30 November, 2006 King Edward Point
There really can’t be many experiences on earth like a South Georgia spring. Even when you’re looking forward to it, it grabs you. And it’s that bit more special because, for most of us on base, we’re leaving in a few weeks, after two years on the island – so it’s our third and farewell spring here. It’s November already, and time is flying.
The elephant seals are gradually getting more exhausted – they haven’t eaten for weeks, and they’re all deflating fast. The cows have all had the energy literally sucked out of them by their pups. The huddles of them along the beach went from fat, swollen slugs to sleeker, loose-skinned creatures in a matter of days. Through a combination of overcrowding, hunger, pups nagging for milk and bulls harassing for sex, they gradually got grumpier, and the beach went through irregular cycles of dozing and squabbling throughout the day – and through the night, so every morning at breakfast there’s someone looking bleary-eyed and cursing our noisy neighbours.
Even our beachmaster ‘Split-nose’ is finally looking rather deflated.
As most females have weaned their pups, mated and headed offshore to feed, and exhaustion has the bulls doing the same, mid-November leaves us with emptying beaches and piles of adorable weaners around the jetty. Unlike their exhausted parents, the pups have gained huge amounts of bodyweight from their mother’s butter-rich milk. The bags of bones that appeared a couple of weeks ago are now solid little slugs of concentrated energy. Most are so rotund they can barely move, but lie there, soaking up the nutrients, buildling bones and muscle. Later in the month they start to play around in the shallow water. They aren’t the natural water babies you might expect from the supreme breath hold diver among all seals. Occasionally one of them will roll off the jetty into deep water, and splash, ‘doggy paddle’ to shore, holding it’s head high in panic as it flails for the safety of the shallows. Wide eyed and dopey, when they are not asleep, they are discovering kelp, stones and seagulls. They will never again be this cute.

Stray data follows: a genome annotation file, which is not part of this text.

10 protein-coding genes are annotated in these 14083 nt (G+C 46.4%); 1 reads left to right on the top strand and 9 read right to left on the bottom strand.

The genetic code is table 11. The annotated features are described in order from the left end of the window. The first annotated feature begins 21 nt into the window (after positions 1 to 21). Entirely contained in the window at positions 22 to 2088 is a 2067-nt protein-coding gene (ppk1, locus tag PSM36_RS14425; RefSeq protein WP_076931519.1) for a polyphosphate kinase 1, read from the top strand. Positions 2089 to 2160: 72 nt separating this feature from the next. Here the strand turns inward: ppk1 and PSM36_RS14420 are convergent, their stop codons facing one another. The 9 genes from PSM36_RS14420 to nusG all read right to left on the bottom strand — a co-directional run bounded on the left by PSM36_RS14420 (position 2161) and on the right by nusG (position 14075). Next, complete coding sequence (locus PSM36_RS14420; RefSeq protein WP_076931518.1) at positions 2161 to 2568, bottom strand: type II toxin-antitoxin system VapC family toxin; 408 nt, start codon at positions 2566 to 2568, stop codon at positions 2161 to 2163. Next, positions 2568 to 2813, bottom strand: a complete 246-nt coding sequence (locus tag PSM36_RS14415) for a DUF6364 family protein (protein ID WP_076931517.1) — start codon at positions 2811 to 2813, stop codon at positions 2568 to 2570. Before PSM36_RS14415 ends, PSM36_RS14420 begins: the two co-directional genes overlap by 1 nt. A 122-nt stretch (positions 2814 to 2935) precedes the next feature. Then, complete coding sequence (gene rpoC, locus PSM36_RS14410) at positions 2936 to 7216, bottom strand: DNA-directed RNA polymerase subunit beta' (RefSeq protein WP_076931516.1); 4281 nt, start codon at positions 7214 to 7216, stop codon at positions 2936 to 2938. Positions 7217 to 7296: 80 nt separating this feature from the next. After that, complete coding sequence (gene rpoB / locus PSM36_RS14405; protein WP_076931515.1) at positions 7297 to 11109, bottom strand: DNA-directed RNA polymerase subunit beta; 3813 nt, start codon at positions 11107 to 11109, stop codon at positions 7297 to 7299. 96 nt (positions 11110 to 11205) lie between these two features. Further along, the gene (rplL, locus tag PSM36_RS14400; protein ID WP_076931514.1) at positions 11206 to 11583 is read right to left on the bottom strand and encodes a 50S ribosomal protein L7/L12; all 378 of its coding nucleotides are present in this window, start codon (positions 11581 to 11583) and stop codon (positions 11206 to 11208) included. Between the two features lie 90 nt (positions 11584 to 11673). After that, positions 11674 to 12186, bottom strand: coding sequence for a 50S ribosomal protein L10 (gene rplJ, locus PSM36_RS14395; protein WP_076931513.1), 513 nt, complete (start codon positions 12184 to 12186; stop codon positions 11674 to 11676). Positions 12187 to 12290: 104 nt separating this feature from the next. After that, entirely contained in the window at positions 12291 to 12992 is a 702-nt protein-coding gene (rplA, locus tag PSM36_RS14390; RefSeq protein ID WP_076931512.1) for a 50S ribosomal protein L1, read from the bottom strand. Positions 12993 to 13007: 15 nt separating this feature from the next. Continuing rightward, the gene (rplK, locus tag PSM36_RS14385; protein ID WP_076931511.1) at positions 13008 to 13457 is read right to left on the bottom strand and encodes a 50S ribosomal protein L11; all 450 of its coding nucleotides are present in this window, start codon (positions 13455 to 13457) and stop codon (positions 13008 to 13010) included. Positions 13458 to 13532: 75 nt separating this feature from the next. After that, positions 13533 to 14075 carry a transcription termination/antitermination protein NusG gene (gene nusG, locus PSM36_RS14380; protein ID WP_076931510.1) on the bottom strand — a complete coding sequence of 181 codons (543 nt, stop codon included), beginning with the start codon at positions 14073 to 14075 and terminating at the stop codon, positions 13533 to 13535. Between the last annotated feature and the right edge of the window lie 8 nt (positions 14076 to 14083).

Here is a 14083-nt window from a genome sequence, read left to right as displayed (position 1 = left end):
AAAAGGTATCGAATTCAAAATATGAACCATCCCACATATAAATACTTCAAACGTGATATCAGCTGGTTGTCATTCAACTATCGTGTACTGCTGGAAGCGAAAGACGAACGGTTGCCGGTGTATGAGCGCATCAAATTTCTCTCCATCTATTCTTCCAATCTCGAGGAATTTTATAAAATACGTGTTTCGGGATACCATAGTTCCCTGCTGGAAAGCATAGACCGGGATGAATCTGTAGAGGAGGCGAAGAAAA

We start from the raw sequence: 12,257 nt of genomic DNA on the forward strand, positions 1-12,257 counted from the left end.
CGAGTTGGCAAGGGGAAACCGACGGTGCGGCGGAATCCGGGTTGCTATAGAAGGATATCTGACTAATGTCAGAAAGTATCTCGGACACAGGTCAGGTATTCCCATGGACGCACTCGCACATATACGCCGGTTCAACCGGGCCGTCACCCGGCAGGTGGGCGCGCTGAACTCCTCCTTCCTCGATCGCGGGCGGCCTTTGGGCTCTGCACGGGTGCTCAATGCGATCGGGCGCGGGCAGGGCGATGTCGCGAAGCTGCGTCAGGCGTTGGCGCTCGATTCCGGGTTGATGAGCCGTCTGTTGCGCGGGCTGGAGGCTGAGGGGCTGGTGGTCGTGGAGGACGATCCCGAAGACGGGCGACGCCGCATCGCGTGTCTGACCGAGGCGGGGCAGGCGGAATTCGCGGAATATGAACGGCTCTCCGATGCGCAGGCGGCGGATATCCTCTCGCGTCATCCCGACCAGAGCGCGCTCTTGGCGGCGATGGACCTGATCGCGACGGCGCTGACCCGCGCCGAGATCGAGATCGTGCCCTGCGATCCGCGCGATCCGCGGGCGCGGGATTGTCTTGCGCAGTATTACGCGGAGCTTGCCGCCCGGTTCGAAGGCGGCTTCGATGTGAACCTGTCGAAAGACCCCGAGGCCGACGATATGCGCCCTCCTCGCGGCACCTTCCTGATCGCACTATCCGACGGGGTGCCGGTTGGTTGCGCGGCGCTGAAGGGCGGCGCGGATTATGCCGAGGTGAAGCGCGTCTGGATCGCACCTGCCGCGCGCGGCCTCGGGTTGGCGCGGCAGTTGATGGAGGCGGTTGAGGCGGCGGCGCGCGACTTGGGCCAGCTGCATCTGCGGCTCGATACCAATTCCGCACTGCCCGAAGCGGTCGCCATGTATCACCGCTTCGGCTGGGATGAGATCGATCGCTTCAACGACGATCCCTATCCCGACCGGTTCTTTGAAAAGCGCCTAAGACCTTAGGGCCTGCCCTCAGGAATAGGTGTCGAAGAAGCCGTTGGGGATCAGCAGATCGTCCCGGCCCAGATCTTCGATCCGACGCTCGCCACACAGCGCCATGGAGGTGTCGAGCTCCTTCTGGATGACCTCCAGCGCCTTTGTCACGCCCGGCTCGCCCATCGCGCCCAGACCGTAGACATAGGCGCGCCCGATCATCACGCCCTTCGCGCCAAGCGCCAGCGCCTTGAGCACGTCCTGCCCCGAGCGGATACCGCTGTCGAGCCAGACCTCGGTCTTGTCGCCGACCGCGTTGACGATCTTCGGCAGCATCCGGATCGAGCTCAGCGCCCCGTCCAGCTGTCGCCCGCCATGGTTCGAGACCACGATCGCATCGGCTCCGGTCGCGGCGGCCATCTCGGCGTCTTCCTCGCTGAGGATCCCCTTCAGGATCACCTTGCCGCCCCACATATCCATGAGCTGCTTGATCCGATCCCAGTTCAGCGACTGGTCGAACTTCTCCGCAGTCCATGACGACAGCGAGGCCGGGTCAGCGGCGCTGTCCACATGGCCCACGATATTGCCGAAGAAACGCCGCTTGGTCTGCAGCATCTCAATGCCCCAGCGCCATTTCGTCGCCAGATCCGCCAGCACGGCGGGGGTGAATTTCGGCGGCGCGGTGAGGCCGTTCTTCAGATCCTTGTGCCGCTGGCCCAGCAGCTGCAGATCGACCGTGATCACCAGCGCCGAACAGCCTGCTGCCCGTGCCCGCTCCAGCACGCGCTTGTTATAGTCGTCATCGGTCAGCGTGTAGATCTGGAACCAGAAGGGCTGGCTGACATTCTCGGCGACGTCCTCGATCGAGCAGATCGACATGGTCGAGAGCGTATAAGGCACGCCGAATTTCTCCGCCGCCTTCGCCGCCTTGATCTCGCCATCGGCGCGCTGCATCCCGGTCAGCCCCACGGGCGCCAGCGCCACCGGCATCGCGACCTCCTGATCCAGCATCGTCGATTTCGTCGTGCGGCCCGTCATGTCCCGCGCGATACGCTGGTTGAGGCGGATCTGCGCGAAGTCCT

As we lose the elephant seals, the next shift arrives to claim the beaches. Our neurotic, ‘hyper-caffeinated’ Fur Seals are arriving. The regular breeding beaches already have evenly spaced, well fed bulls holding turf, and for my second year in a row, we have an increase in the number of breeding-condition bulls at the point. We had a couple of pups born along the beach last year, but I’d put money on this being a ‘proper’ breeding beach this year, with at least one full-sized harem.
For now, the big bulls are relaxed, and the younger animals are constantly scrapping and playing. Over the next couple of weeks, though, it’ll get serious. They may not have the bulk of elephant seals, but they’re still a very powerful 200 kilos, and they move like lightning – fights over beachfront breeding territory are pretty spectacular.
The gentler wildlife is here, too. Gentoos have been arriving on the beaches the last couple of weeks, one huddle bringing a single Chinstrap penguin with them. He was following along behind, looking like the new kid in the playground, desperately wanting to be part of this gang.